As a consulting CTO, I’m on the lookout for the knots in clients’ software development; untangling them has been the key to transforming chaos to clarity and making product delivery hum. As an advocate for best practices, amplified by publication of our book Managing the Unmanageable: Rules, Tools, and Insights for Managing Software People and Teams, I’m delighted to find (and become part of authoring) studies that document what makes product teams perform.
It came as no surprise when The 2013 Study of Product Team Performance documented a practice endemic to product team success: how well the product manager role is defined.
I’ve seen the value that good product managers bring to development teams. They talk to customers. They talk to prospects. They get insight from sales and business development. They analyze the competition. They synthesize all that complexity (and more!), integrating it with corporate strategy, to formulate clear roadmaps that communicate both product strategy and tactics to everyone on their teams. And they collaborate with technical leaders to order the work that needs doing based on highest customer value taking into account technical factors like reducing risk, coordinating dependencies, and paying down technical debt.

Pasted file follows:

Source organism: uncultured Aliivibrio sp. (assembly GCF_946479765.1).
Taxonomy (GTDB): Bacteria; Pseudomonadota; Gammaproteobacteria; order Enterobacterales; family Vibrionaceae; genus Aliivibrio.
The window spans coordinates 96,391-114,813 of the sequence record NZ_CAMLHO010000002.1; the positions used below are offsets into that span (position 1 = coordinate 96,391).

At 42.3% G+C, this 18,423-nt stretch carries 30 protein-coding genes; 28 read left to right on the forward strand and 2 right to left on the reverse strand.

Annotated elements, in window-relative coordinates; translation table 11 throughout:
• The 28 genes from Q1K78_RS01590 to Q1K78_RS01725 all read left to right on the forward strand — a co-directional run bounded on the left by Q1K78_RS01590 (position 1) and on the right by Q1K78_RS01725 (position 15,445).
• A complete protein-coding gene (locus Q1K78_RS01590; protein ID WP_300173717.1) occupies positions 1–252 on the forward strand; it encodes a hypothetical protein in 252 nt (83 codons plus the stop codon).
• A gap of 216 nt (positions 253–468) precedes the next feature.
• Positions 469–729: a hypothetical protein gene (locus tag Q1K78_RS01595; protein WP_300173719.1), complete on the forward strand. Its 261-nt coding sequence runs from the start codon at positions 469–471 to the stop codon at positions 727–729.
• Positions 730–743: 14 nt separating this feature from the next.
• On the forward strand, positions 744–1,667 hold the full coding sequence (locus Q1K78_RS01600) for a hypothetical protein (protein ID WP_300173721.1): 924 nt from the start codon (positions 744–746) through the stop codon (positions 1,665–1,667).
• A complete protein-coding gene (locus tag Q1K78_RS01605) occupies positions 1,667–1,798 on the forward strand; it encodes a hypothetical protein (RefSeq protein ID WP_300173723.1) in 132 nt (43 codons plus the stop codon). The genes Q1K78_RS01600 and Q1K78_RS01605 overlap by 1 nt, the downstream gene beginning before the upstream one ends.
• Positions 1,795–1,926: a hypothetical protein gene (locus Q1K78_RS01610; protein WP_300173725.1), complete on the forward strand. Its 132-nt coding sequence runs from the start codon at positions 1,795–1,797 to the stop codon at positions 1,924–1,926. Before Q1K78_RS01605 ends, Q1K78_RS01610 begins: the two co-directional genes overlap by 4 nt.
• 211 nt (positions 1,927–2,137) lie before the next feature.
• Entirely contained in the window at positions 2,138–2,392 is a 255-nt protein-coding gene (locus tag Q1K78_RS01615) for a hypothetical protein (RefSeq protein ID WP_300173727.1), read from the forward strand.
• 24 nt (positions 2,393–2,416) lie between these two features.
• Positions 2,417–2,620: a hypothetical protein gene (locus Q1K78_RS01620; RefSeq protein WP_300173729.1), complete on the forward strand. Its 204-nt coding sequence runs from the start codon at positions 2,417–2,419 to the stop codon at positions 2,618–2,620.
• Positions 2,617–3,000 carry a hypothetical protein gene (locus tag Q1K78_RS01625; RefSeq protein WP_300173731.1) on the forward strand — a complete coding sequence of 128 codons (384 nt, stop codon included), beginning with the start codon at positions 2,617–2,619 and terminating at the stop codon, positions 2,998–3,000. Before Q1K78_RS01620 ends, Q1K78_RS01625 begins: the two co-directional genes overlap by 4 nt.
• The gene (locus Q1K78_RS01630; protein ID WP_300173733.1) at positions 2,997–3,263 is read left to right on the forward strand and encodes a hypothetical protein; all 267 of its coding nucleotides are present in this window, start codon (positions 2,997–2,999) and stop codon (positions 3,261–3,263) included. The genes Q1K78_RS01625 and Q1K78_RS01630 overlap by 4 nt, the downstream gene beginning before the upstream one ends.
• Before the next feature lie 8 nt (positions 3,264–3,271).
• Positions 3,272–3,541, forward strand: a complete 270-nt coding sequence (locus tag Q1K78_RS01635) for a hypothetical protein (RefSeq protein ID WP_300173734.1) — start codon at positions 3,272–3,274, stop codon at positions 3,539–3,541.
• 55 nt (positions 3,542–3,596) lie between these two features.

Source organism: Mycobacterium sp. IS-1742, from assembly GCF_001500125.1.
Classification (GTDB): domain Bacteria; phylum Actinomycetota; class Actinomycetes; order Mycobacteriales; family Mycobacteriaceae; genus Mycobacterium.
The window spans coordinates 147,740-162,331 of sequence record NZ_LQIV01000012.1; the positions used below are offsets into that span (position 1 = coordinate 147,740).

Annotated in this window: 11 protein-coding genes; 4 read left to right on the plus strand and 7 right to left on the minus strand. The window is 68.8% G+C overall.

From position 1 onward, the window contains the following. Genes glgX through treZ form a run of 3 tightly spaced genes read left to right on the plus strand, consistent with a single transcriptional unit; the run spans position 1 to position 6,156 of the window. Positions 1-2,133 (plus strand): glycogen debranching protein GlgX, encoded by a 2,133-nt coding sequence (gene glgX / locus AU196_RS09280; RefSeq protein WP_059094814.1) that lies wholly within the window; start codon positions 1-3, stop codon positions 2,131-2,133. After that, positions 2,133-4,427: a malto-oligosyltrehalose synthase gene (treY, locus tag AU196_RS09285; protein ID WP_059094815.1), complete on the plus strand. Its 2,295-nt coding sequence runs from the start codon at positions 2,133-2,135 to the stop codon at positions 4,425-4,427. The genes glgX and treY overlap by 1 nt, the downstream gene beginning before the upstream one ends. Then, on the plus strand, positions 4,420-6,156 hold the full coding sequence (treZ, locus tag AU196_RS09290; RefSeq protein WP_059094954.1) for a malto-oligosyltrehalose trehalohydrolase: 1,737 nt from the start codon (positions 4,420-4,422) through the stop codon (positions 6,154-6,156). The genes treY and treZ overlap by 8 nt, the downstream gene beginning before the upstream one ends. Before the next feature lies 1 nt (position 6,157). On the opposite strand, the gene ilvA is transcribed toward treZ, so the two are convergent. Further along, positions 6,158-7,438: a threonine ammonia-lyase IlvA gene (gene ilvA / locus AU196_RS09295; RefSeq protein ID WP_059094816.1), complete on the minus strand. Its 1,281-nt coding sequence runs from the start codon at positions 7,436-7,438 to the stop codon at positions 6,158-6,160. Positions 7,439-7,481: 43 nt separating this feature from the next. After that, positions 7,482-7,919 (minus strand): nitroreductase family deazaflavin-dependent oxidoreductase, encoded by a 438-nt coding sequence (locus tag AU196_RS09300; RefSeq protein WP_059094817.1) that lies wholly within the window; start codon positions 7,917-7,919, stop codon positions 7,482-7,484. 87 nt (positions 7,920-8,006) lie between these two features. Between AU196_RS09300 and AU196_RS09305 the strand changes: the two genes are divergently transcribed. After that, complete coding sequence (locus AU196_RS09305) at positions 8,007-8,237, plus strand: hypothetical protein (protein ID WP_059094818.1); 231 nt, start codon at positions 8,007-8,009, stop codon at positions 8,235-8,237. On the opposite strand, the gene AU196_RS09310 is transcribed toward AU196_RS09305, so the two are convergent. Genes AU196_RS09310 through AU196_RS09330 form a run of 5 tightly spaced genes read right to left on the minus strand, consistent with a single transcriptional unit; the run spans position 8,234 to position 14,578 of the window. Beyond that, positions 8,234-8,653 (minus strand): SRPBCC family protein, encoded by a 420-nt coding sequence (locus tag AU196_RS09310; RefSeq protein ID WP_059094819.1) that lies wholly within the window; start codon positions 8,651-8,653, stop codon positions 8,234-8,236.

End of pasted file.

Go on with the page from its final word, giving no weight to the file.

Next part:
I don’t know how any organization can find success with its technical efforts without someone who can do all the above well.
Neither do the folks on product teams.
Last year’s Study of Product Team Performance revealed five factors that, when weak or missing, almost guarantees low product team performance, but when all are delivered give teams a two-out-of-three likelihood of high performance.
This year’s study revealed this sixth success factor: product managers, working in well-defined product management roles.
The good news is that 60 percent of respondents believe the role of the product manager is well defined in their organizations. The bad news is that a quarter told us that product manager roles in their organizations were not well defined. Worse, a sixth told us they have no product managers at all.
As we noted in the study, “Mapping out exactly what the product manager is responsible for, when they are responsible for delivering it, and who they need to interact with across the product lifecycle is required for any product initiative to operate at a level of high performance. The regression analysis clearly shows that the more well-defined the product manager’s role is within the organization and the product team, the more likely the team is to be high performing.”